The man accused of firing on protesters at a Minneapolis police precinct last fall was denied a bail reduction at a Wednesday court hearing fraught with emotion.

“Go back and rot!” a woman in the courtroom gallery yelled at Allen “Lance” Scarsella moments after Hennepin County District Judge Hilary Caligiuri ruled against lowering the $500,000 bail that would free him from jail.

The judge quickly told her and others to stop commenting, one of the several times she had to admonish disruptive behavior from the overflowing crowd. Many had gathered to support the five victims Scarsella is charged with shooting outside an encampment to protest the shooting death of 24-year-old Jamar Clark by police in November. The hearing also took place the day after the shooting death of Alton Sterling — who was killed by Baton Rouge, La., police officers — was captured on video, sparking protests across the country.

Sheriff deputies turned away a number of people once the gallery seats were filled. Scarsella’s family, who sat quietly during the hearing, was escorted from the courthouse by deputies.

The bail for Scarsella, 24, of Lakeville, was set with conditions during a December ­hearing. His attorney Peter Martin argued that he wasn’t a flight risk or a danger to public safety.

“We believe the evidence now shows he shot in self-defense and the defense of others,” he said. “He’s eager to get back to his normal life.”

Scarsella has been in jail since he was arrested in November, much of that time spent in isolation because of safety concerns. Martin detailed his absence of a criminal history, his potential job employment, family support and his involvement in the community.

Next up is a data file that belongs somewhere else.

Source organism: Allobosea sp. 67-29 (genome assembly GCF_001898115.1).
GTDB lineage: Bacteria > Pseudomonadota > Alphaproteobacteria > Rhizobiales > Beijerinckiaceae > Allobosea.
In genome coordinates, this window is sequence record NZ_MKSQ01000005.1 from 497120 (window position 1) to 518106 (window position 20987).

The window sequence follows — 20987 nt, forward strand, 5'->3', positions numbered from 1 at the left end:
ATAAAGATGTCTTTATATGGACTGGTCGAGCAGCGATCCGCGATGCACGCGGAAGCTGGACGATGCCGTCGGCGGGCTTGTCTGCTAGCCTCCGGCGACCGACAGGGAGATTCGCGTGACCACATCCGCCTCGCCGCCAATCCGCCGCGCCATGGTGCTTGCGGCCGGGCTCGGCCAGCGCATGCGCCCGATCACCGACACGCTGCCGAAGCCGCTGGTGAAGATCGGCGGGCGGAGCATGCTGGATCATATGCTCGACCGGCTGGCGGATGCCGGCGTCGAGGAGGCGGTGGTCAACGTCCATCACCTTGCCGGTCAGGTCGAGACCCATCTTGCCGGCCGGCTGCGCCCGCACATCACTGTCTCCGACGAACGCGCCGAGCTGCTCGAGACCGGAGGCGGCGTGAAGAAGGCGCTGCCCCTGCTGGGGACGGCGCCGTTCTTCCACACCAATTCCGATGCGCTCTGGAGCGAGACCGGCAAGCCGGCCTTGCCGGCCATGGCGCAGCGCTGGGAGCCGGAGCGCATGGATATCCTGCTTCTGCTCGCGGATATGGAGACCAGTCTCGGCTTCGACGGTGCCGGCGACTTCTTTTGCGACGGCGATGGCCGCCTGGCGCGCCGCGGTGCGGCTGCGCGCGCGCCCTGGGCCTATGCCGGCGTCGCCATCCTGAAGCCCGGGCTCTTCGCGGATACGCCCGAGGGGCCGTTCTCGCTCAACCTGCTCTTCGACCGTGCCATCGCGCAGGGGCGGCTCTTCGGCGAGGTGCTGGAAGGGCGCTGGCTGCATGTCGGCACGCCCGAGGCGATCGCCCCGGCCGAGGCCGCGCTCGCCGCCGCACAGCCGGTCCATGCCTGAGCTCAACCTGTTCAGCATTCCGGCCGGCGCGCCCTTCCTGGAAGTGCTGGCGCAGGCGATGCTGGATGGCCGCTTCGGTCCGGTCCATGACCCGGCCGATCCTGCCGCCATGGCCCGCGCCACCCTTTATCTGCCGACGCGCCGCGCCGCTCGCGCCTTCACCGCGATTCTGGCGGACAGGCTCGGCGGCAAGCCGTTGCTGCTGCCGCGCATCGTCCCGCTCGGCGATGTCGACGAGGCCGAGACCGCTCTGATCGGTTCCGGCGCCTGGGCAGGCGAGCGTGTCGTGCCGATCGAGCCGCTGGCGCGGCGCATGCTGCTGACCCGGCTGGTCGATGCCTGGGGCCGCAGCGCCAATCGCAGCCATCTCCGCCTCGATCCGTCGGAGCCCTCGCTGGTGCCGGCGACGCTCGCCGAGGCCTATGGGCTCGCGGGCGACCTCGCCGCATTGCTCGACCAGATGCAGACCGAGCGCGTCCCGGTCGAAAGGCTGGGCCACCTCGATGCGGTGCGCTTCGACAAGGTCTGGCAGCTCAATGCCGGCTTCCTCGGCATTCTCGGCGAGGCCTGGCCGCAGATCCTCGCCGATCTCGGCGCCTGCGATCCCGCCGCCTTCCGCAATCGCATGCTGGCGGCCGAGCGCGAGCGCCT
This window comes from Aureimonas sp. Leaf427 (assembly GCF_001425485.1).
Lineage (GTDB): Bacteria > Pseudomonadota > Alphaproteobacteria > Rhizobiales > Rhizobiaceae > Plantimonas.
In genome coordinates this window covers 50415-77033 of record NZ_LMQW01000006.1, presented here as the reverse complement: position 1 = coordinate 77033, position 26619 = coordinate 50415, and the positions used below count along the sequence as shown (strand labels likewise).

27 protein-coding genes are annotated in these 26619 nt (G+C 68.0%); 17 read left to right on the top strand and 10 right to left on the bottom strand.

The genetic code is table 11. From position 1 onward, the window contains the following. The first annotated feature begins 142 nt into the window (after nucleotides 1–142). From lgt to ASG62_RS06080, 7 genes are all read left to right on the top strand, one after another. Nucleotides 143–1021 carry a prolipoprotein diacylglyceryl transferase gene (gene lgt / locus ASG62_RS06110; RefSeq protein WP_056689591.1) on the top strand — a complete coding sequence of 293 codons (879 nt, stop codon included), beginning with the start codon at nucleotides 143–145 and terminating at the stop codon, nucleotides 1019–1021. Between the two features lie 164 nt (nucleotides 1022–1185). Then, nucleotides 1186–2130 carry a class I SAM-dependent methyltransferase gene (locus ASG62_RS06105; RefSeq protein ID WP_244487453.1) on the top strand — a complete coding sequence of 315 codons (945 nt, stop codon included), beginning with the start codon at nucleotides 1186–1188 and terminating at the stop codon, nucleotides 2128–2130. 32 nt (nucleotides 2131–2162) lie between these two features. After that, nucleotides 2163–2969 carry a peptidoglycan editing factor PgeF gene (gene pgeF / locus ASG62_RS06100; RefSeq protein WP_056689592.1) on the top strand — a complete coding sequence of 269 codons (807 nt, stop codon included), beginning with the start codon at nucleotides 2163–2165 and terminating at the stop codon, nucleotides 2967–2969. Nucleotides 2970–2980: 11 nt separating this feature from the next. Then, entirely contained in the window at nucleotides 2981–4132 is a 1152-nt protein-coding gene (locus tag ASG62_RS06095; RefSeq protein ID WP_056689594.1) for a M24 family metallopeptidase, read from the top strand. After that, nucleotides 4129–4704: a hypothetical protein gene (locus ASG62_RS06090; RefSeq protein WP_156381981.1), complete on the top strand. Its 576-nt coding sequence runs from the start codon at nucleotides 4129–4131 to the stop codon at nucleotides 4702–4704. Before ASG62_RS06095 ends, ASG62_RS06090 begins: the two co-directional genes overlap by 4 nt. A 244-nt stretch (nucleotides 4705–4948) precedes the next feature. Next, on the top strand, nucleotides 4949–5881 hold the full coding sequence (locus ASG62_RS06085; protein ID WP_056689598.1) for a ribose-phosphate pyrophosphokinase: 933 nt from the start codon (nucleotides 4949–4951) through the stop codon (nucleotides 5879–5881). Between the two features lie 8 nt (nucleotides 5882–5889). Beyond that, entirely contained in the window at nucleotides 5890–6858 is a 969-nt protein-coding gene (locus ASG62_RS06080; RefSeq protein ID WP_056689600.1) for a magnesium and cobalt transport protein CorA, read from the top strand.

While Martin made his arguments, Caligiuri told a man in the gallery to stop shaking his head. The man, who was calling Scarsella a racist before the hearing started, eventually left. Six deputies were assigned to the hearing, an unusually high number for a pretrial court date.

Scarsella is the only one among four co-defendants charged with first-degree assault for pulling the trigger Nov. 23 at an encampment assembled to protest the death of Clark, a black man shot during a struggle with white officers. The others were charged with second-degree riot while armed.

According to witnesses, about a dozen protesters attempted to move Scarsella and three others — Daniel Macey, Joseph Backman and Nathan Gustavsson — from the encampment outside the Police Department’s Fourth Precinct station when Scarsella fired, hitting five people.

The victims — all black men ages 19 to 43 — were taken to hospitals with noncritical injuries. Macey, Backman and Gustavsson were charged with second-degree riot while armed and have been released on bail.

Martin said Scarsella was chased by protesters and shot in self-defense, which he plans to present if the case goes to trial.

Assistant Hennepin County Attorney Judith Hawley said no circumstances had changed since Caligiuri first set bail. Scarsella or the co-defendants haven’t given an official statement to police that shots were fired in self-defense, she said.

Scarsella came armed and wearing a mask to the encampment that was racially charged, she said. Racial statements were made in a video he made days before the shooting, and he had texted several of the other co-defendants that “he was going to stir things up,” she added.

He called a friend to help him get rid of his handgun and ammunition, Hawley said.

As far as any trauma caused by being in isolation, deputies asked Scarsella if he wanted to return to general population. He told the deputies his attorney advised him to deny the offer, she said.

Caligiuri agreed that he continues to be a threat to public safety. He is facing a possible seven-year sentence if convicted of first-degree assault.

Cameron Clark, Jamar Clark’s nephew, was one of the shooting victims who attended the hearing. He was joined by Wesley Martin, who was shot in the leg by Scarsella. He isn’t paralyzed, but he said a doctor told him last week that he won’t regain feeling in his leg.

“If he gets out, what if he does something else?” he said before the hearing. “He should have been charged with attempted murder.”